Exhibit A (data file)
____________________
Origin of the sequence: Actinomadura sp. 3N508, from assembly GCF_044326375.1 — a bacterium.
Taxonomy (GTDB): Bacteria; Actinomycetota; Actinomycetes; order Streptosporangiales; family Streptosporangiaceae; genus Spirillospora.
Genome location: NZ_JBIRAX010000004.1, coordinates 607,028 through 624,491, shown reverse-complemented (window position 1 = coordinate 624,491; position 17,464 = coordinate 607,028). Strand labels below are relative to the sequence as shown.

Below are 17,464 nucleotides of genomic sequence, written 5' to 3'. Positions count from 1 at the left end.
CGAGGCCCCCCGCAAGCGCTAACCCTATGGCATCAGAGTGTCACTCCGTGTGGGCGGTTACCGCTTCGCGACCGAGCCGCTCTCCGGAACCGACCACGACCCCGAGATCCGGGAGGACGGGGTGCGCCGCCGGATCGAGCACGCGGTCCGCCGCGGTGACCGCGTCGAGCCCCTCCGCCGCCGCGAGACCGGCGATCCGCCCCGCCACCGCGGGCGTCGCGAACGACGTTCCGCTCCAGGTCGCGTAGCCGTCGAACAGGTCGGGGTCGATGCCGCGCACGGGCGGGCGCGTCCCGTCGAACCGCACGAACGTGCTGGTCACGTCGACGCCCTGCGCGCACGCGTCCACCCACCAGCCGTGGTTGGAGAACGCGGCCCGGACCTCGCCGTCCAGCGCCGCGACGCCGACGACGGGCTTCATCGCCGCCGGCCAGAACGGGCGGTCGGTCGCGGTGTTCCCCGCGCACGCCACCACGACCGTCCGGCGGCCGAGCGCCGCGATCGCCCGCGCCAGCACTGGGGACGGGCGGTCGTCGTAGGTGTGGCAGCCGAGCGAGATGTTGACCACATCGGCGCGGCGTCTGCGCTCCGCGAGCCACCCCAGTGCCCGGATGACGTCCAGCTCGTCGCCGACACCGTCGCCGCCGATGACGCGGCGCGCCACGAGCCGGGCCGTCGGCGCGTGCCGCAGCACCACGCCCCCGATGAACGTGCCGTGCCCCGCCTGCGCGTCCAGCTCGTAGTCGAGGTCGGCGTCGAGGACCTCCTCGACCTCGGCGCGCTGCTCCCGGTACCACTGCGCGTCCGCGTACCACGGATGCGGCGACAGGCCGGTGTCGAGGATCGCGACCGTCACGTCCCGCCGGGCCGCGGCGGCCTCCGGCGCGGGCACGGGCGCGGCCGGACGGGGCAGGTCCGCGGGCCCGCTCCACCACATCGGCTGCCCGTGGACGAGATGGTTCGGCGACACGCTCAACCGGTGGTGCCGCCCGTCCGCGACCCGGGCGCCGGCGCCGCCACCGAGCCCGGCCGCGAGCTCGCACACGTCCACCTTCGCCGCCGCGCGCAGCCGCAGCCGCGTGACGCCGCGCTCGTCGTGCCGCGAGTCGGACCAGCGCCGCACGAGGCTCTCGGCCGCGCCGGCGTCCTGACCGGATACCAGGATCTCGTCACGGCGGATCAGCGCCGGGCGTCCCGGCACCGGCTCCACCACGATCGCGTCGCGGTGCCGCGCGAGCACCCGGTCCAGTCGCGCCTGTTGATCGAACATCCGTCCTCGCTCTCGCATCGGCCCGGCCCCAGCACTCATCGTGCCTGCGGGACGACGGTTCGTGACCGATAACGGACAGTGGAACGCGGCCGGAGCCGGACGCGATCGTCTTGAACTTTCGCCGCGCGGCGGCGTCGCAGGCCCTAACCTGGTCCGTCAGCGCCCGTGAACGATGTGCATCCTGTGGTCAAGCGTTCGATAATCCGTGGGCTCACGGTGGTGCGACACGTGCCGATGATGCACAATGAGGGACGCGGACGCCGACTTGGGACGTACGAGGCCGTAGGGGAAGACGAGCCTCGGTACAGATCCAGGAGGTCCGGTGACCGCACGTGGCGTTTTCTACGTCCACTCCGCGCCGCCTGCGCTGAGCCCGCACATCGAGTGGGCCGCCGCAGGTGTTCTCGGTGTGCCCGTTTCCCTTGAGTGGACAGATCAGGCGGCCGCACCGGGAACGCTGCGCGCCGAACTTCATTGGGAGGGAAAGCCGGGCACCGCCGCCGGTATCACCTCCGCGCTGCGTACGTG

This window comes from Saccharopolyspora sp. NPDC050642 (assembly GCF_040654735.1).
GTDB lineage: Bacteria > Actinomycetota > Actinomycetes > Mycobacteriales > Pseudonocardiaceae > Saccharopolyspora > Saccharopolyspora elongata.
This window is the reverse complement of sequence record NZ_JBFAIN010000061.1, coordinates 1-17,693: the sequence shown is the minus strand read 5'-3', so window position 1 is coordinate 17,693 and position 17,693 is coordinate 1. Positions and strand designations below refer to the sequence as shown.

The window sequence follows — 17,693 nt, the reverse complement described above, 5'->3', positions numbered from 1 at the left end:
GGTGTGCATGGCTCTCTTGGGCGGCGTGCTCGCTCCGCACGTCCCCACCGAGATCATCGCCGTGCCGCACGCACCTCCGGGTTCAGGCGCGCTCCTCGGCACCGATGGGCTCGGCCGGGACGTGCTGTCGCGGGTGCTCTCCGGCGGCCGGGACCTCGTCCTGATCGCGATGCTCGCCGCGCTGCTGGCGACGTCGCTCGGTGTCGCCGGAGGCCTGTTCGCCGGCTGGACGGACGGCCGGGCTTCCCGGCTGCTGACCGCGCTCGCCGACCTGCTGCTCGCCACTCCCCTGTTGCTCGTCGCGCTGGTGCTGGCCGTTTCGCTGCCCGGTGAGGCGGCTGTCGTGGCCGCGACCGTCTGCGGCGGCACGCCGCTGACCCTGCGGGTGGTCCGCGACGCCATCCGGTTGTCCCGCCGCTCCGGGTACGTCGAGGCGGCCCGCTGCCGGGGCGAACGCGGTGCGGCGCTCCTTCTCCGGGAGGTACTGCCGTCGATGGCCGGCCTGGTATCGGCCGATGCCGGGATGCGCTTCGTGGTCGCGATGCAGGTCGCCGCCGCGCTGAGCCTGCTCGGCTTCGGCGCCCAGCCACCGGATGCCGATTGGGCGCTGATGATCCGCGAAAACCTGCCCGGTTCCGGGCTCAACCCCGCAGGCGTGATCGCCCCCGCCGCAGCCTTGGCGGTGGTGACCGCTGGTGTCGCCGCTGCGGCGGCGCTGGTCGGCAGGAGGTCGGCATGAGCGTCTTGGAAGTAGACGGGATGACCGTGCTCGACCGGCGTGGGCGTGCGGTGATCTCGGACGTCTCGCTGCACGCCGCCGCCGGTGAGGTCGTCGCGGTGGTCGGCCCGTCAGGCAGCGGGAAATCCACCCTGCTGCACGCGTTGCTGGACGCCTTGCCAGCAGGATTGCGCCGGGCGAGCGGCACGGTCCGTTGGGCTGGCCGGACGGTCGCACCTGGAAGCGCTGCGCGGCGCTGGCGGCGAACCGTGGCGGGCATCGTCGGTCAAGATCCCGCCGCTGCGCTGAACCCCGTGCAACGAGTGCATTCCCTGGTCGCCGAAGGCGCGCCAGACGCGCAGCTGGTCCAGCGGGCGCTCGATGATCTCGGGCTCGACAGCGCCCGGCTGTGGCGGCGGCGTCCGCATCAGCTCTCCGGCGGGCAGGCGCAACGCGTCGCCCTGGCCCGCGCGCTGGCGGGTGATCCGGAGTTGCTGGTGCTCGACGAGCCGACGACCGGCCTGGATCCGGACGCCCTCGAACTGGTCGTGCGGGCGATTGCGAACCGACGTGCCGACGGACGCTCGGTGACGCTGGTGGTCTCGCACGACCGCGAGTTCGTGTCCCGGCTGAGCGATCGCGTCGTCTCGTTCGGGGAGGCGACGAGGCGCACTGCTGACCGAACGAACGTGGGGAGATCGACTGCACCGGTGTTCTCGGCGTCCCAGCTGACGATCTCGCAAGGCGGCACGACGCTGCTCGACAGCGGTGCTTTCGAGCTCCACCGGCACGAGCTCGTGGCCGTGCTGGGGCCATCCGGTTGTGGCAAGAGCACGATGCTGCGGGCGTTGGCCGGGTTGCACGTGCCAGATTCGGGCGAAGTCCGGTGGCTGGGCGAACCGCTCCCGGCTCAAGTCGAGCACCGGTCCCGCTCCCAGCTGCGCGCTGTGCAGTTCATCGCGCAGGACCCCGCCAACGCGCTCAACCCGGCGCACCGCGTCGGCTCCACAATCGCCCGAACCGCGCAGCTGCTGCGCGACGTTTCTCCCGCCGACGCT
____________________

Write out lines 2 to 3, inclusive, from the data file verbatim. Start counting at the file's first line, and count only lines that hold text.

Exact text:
Taxonomy (GTDB): Bacteria; Actinomycetota; Actinomycetes; order Streptosporangiales; family Streptosporangiaceae; genus Spirillospora.
Genome location: NZ_JBIRAX010000004.1, coordinates 607,028 through 624,491, shown reverse-complemented (window position 1 = coordinate 624,491; position 17,464 = coordinate 607,028). Strand labels below are relative to the sequence as shown.